Even though I only volunteered as an English teacher at CIS, it was nice to be teaching and learning at an organization doing such great work outside of San Salvador. I had the opportunity to learn about the CIS Clean Water program, Salvadoran Enterprises for Women, Election Observations, the Youth Scholarship Program, and home-building efforts in the Romero Community. When I come back to CIS in the future I would love to get involved in some of these other efforts.

I want to encourage other people from the US that may be interested in volunteering or taking classes at CIS to do so! If safety is a concern for you, please know that I did not feel unsafe at all during my three months in San Salvador. I did take precautions like not walking around alone at night, paying attention to my surroundings, and traveling with other people as much as possible, but these are precautions I would take in any large city. CIS takes good care of its students and volunteers, and any trepidation I might have had before coming to CIS melted away within the first few weeks of being in El Salvador.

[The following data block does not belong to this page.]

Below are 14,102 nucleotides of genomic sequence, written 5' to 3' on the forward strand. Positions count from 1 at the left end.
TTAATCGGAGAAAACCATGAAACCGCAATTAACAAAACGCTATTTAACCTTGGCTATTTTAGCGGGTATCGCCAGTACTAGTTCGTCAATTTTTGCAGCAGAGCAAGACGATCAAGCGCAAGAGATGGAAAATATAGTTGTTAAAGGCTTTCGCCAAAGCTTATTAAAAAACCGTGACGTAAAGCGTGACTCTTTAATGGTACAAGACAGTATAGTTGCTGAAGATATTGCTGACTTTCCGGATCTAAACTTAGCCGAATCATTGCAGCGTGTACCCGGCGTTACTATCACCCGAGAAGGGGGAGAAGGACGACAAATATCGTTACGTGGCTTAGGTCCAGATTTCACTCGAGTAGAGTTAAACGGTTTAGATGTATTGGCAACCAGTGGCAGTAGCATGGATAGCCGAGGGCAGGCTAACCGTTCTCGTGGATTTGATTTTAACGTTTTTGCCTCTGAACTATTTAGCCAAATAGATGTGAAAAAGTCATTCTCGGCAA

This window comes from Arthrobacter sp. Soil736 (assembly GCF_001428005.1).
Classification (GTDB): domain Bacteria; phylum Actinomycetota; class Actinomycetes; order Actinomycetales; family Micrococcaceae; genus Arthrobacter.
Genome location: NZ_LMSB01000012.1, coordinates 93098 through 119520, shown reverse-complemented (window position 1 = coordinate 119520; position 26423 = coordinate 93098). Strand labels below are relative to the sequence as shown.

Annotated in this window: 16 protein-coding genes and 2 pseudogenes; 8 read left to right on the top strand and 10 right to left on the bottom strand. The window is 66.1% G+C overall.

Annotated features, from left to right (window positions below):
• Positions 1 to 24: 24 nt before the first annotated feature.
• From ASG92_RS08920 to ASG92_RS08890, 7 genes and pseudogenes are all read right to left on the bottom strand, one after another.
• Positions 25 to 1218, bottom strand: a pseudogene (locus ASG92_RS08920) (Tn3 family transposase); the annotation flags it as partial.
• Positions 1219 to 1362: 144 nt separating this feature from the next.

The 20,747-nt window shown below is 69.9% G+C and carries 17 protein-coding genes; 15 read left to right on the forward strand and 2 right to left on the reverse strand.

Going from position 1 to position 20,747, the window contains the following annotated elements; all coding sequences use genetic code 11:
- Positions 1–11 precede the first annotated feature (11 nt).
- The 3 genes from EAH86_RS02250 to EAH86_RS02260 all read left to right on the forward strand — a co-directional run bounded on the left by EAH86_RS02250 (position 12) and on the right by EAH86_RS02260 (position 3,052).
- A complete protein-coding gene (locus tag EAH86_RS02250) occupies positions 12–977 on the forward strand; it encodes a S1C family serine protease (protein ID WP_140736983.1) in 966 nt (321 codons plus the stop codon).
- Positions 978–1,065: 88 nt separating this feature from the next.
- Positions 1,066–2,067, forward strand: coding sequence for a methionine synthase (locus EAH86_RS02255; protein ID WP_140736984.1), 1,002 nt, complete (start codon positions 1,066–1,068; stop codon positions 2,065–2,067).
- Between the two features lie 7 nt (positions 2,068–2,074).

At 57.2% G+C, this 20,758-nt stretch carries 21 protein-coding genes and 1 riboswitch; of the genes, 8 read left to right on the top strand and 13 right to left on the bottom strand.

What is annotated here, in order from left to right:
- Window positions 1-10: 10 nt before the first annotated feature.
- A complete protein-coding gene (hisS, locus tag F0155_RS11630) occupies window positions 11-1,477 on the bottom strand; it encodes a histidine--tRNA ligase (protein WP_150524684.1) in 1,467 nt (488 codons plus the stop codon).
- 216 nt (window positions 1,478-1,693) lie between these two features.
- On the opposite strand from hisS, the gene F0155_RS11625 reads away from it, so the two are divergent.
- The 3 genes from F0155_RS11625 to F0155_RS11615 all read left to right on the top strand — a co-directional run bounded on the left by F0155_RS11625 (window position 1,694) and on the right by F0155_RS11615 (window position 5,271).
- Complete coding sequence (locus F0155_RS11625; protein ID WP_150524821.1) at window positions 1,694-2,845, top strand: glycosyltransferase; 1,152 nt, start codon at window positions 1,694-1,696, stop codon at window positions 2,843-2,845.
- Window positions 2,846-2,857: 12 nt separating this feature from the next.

Please keep in mind that the ways El Salvador is portrayed by the US media and government are flawed and often racist. Statistics could never tell the full story of any country, and this is especially true of a country like El Salvador. I cannot wait to come back to CIS in the future as a student and volunteer.